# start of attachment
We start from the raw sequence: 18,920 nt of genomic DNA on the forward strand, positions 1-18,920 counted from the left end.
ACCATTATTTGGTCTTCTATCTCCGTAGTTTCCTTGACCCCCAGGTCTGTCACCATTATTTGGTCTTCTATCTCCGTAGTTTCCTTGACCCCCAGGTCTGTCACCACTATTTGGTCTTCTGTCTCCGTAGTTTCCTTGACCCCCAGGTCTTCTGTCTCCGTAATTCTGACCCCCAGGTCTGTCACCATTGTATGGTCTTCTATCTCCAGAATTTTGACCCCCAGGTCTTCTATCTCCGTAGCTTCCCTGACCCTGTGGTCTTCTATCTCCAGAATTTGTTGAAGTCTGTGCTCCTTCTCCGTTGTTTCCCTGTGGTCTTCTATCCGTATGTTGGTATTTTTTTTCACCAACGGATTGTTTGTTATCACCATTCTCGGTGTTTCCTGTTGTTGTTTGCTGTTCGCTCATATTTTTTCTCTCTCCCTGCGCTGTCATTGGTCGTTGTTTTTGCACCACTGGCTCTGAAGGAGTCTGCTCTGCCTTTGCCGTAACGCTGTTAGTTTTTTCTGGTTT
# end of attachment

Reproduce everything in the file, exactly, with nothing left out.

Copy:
We start from the raw sequence: 18,920 nt of genomic DNA on the forward strand, positions 1-18,920 counted from the left end.
ACCATTATTTGGTCTTCTATCTCCGTAGTTTCCTTGACCCCCAGGTCTGTCACCATTATTTGGTCTTCTATCTCCGTAGTTTCCTTGACCCCCAGGTCTGTCACCACTATTTGGTCTTCTGTCTCCGTAGTTTCCTTGACCCCCAGGTCTTCTGTCTCCGTAATTCTGACCCCCAGGTCTGTCACCATTGTATGGTCTTCTATCTCCAGAATTTTGACCCCCAGGTCTTCTATCTCCGTAGCTTCCCTGACCCTGTGGTCTTCTATCTCCAGAATTTGTTGAAGTCTGTGCTCCTTCTCCGTTGTTTCCCTGTGGTCTTCTATCCGTATGTTGGTATTTTTTTTCACCAACGGATTGTTTGTTATCACCATTCTCGGTGTTTCCTGTTGTTGTTTGCTGTTCGCTCATATTTTTTCTCTCTCCCTGCGCTGTCATTGGTCGTTGTTTTTGCACCACTGGCTCTGAAGGAGTCTGCTCTGCCTTTGCCGTAACGCTGTTAGTTTTTTCTGGTTT